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Creating Video Projects

Shooting and editing video and borrowing cameras and other gear.


You have a variety of options for editing your video. This is not an exhaustive list and you are welcome to use any program that you prefer, but the following are all programs that are free for you to use for your next project.


For Beginners

Off-Campus Options

  • OpenShot is free and open source and relatively easy to learn.
  • Clipchamp
    • The Clipchamp browser version is free. Though you cannot save to the cloud, you can save to your computer.
    • On Windows computers, the Clipchamp app is free to download.
  • VideoProc Vlogger is free to download and has some fun filters and effects.
  • DaVinci Resolve is a more advanced editor, but it is completely free on Windows, Mac, and Linux computers.

On Chromebooks

On Phones and Tablets

  • Clipchamp has a free iPhone app that can also be downloaded on iPads (but has a small screen size).
  • Adobe Rush has iOS and Android apps.
  • There are also quite a few free videos editors to choose from. Before you get too invested in an app, be sure that it doesn't have a total time limit or a watermark.


Camtasia is a fairly easy to learn yet powerful video editor that is available on Cal Poly Humboldt campus computers. It is primarily used for creating screen captures (recording your computer screen) but is also great for editing film.

To edit a video on multiple devices (like if you start editing in the library computer lab and then continue in the Founder's Hall lab the next day) be sure to save your project as a standalone project .

Available in the Makerspace Lab (Library 122).


OpenShot is a free and open source program that has many helpful features. It is available for Windows, Mac, and Linux computers. This is the best open source video editor.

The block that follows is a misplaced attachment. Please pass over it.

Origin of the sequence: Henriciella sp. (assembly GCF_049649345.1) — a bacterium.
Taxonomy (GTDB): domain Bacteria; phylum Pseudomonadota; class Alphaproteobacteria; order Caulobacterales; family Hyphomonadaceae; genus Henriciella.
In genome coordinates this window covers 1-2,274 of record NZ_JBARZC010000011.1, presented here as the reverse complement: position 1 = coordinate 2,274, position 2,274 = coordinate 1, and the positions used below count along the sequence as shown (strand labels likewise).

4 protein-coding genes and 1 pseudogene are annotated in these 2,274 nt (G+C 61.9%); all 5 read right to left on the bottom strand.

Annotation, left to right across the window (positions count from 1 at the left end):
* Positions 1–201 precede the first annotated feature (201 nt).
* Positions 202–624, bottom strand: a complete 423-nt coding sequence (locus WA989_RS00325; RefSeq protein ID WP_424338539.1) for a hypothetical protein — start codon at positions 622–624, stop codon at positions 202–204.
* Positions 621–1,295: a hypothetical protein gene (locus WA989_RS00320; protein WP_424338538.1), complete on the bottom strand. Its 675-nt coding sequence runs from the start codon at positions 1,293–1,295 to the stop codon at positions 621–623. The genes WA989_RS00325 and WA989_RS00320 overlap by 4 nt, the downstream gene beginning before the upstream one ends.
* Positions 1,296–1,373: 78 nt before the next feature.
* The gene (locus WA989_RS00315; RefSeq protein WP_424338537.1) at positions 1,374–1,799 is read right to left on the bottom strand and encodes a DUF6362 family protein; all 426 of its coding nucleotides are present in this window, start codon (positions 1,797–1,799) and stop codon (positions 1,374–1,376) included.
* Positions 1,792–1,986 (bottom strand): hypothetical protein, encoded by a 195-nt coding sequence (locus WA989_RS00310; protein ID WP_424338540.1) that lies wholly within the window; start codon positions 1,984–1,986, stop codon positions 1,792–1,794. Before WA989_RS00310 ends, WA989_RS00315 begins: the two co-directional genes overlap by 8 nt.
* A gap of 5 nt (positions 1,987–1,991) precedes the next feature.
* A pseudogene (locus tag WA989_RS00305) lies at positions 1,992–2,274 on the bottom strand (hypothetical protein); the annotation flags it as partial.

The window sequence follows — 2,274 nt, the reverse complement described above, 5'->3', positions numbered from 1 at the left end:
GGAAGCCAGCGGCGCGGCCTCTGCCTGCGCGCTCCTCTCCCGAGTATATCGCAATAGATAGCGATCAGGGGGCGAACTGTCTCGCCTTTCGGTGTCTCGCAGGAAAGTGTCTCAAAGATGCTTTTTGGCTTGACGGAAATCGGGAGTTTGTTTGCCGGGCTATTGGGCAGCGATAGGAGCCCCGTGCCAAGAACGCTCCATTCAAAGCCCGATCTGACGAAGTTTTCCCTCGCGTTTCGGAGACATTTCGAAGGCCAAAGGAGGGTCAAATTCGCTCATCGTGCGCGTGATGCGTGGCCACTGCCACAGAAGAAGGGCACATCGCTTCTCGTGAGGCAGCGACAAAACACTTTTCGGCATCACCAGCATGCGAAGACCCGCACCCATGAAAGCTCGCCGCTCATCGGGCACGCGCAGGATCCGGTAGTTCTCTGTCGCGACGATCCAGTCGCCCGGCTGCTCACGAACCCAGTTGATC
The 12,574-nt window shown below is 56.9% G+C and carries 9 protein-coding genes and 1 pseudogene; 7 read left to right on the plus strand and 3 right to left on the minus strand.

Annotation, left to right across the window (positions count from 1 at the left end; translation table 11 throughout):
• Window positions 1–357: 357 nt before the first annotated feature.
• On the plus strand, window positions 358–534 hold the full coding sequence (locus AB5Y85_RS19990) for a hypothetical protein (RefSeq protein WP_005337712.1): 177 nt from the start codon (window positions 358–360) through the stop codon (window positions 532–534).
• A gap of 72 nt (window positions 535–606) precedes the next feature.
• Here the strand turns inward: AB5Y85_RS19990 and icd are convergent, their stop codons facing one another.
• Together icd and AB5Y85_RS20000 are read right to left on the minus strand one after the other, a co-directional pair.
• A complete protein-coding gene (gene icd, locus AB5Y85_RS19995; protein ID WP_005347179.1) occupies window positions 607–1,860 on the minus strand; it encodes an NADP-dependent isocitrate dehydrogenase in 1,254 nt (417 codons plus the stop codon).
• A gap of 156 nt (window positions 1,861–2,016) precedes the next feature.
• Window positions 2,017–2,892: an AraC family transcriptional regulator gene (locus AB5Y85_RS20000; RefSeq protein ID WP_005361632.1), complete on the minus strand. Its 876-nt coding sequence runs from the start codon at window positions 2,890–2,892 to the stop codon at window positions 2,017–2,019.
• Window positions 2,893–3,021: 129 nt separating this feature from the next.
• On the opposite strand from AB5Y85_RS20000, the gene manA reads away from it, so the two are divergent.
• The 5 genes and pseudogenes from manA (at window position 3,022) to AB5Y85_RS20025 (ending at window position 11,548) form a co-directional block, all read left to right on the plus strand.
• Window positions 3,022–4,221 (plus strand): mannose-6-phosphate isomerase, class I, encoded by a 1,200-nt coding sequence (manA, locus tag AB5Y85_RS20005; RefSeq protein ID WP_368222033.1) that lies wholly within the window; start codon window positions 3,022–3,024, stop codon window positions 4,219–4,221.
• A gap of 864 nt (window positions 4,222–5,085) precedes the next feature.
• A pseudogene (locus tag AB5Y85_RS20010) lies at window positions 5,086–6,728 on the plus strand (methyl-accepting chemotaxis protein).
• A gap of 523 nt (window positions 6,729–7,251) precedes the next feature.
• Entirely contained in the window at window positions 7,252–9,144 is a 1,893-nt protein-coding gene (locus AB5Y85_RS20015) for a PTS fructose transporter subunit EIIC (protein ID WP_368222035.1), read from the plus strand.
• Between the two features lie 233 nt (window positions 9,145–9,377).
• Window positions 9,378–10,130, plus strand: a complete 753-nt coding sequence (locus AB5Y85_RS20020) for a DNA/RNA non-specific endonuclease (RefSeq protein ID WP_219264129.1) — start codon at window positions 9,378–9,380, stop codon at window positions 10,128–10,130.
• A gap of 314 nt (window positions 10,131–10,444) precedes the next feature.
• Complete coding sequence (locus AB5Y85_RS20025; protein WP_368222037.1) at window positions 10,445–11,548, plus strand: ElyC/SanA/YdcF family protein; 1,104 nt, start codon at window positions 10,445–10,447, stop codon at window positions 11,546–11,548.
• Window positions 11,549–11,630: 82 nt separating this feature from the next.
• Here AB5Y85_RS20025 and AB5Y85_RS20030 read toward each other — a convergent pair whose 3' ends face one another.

Cedar Wolf has a series of short video tutorials that walk you through using OpenShot (9 short videos, ~29 minutes total)


Clipchamp is an easy to use and fully featured video editor for Windows and is also available as a browser-based Chrome and Edge webapp. It allows you to create videos with all of the basic features you'd want. Including openly-licensed content like music, images, and even video clips that you can use in your project.

The browser-based version of Clipchamp is great on Chromebooks and has all the features you need for small projects but working on big projects with multiple files over a browser may cause playback lag and other unwanted issues. The browser-based version also has freemium content that you want to avoid so that you can use it for free. Premium content is marked with a diamond icon, so avoid that to keep your project free.

To edit a video across multiple devices (like if you want to start editing on your home computer and then continue in the library computer lab the next day), be sure to sync your project to your Google Drive account. You will first want to upload your video files to your Google Drive and then you can import them into Clipchamp directly from your drive. See the video below for instructions.

Available in the Makerspace Lab (Library 122) on Windows computers.

Clipchamp Basics

Learn how to use Clipchamp and sync your projects across devices by linking up your account and project files to Google Drive.

Playlist (three videos): Syncing with Google Drive; Workspace, Trim & Split; and Audio, Text, & Transitions. (YouTube)